I've written in the past about the concept of mass customization and its effective use in manufacturing environments such as Levi's and other companies.

However, bank-ers have not effectively used mass customization yet. One notable exception is USAA, the first company to replace individual memory with institutional memory so that service is seamless regardless of who answers the phone. USAA has been extremely successful in capturing customer feedback and learning more about their likes and dislikes.

USAA images every document sent to and from every customer and makes the record available to any service representative talking to a customer. In addition, it has developed event-oriented products to meet the complete set of client needs associated with events such as auto purchases, home purchases, and others.

The company also continually integrates new information from customer behavior to refine its understanding of customer preferences, becoming a continuous learning organization, while creating mass-produced product packages to individual clients.

The use of technology is critical to understanding customer needs and preferences and receiving continual behavioral feedback from the marketplace. First USA, Capital One, and other premier credit card companies have over 3,000 tests going on at any given point in time to learn more about client preferences. They use technology to determine individual client needs.

Their retention rate and conversion ratios are much higher than their competitors' due to this continuous learning process and the ability to customize a process that is geared to customers' individual needs.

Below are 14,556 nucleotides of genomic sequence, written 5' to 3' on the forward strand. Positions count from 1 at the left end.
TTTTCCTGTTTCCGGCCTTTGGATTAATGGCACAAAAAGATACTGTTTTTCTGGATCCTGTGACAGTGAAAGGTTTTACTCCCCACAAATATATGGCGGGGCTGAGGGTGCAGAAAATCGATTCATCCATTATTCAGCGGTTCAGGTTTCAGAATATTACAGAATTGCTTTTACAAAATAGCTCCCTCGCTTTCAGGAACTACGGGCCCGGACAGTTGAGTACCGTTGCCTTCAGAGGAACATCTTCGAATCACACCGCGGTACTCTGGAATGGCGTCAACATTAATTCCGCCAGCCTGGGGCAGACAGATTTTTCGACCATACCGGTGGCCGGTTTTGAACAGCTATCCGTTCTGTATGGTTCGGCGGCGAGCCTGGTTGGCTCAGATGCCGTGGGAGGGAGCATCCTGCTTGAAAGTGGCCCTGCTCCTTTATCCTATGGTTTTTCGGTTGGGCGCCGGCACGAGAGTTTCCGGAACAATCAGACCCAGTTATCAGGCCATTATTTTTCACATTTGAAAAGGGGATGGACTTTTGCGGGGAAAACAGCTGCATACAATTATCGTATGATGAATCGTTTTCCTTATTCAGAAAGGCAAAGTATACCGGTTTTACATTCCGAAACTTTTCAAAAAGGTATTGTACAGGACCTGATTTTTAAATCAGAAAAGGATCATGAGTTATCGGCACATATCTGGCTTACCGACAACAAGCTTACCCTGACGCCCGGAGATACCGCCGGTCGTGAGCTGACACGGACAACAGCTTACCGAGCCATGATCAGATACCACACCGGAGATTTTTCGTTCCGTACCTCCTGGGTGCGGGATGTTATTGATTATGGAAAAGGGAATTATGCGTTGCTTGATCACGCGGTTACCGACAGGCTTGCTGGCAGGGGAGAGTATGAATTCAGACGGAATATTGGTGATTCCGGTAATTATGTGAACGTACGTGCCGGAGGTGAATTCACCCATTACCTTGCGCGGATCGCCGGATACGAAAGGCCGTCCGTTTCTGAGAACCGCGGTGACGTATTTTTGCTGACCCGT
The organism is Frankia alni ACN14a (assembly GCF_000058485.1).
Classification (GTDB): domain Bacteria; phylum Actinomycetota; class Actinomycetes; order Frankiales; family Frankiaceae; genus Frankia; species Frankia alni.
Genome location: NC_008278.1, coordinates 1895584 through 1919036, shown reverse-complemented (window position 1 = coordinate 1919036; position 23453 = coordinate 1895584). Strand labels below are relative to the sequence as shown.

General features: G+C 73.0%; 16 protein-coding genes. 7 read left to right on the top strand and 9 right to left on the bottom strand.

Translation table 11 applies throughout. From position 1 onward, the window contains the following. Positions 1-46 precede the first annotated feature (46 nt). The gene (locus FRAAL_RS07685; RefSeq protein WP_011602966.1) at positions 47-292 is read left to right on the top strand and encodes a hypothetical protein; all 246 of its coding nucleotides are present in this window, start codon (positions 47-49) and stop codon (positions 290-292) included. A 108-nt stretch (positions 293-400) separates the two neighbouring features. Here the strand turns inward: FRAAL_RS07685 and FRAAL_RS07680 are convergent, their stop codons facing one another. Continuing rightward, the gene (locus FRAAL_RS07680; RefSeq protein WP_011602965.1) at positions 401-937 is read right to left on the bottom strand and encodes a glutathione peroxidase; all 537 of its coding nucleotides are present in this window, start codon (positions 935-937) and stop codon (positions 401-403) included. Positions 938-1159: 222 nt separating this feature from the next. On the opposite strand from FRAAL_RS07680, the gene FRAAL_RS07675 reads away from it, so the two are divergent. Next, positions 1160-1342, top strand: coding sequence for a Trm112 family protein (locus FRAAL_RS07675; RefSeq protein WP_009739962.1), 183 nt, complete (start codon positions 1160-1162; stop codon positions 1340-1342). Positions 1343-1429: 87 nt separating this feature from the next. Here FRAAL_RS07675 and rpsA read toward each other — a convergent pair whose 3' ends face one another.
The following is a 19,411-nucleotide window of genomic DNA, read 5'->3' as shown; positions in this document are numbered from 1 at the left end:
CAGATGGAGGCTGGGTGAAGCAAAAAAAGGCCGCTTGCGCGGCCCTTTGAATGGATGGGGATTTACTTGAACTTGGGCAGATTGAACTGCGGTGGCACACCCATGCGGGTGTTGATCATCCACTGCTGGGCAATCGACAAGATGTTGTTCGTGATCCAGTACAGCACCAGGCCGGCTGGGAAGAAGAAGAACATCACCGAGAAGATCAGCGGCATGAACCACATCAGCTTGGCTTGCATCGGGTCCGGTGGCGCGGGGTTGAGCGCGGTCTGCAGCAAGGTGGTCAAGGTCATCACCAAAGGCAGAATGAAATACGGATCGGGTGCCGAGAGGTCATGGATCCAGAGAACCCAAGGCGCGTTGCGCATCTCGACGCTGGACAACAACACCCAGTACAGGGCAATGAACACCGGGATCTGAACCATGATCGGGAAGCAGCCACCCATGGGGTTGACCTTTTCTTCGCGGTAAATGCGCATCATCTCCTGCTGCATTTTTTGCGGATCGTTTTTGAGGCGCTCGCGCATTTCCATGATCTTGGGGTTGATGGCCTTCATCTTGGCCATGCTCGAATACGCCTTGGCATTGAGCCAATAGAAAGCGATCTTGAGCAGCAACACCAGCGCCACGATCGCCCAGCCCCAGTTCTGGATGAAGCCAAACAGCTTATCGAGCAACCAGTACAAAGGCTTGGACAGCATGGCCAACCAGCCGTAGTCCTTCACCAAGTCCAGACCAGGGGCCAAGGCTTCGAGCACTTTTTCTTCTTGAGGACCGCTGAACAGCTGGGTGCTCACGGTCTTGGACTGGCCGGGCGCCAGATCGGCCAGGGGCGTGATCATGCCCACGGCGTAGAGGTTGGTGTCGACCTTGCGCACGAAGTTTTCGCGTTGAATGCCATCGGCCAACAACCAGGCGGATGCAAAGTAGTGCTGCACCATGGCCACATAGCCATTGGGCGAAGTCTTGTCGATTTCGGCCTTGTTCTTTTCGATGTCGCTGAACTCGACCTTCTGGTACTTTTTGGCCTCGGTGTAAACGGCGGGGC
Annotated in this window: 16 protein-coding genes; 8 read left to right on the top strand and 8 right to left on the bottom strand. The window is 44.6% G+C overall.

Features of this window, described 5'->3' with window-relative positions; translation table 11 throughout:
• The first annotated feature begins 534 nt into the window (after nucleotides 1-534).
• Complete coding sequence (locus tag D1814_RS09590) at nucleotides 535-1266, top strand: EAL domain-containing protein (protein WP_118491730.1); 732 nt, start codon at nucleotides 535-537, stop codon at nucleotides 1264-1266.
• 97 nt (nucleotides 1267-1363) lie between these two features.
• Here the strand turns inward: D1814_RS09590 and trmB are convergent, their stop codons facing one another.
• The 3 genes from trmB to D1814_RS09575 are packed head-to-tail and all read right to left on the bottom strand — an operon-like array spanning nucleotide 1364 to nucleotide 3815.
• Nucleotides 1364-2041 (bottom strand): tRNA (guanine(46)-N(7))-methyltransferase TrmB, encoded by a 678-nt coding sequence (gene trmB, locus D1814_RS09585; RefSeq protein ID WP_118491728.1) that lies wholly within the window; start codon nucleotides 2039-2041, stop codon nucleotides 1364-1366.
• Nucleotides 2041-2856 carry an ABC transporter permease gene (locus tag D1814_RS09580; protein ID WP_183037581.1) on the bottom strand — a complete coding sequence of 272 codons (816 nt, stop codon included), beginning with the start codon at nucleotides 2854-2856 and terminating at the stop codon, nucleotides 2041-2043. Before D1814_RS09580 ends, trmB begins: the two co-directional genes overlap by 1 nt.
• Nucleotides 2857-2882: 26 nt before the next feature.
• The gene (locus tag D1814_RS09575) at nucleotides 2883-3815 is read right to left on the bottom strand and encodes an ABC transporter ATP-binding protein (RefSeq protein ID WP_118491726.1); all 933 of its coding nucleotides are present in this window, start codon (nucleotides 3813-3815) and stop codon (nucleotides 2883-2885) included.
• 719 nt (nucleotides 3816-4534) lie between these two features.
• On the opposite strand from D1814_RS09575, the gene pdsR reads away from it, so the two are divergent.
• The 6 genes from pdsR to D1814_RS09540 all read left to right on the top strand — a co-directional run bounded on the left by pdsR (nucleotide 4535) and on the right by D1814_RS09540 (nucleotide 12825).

Bankers need to become better at offering products beyond "one size fits all." The use of product packages designed around events, stages in a person's life, or a customer's credit history could be key to effective mass customization in the banking industry. Offering combinations of banking and other vendors' products for a customer's wedding day, baby arrival, or college education is one way to achieve mass customization.

Other examples include product packages for the "unbanked," using less costly alternative delivery to make the package economically viable to both the client and shareholder, and other bundling opportunities to meet the needs of customers of different credit qualities and appetites.

The key to all these examples is a total commitment and focus on customer satisfaction. Companies such as Federal Express have developed a common vision that motivates every team member to move toward a single direction. Focused vision with customer-specific marketing can mobilize the entire enterprise toward achieving a sustainable competitive advantage.

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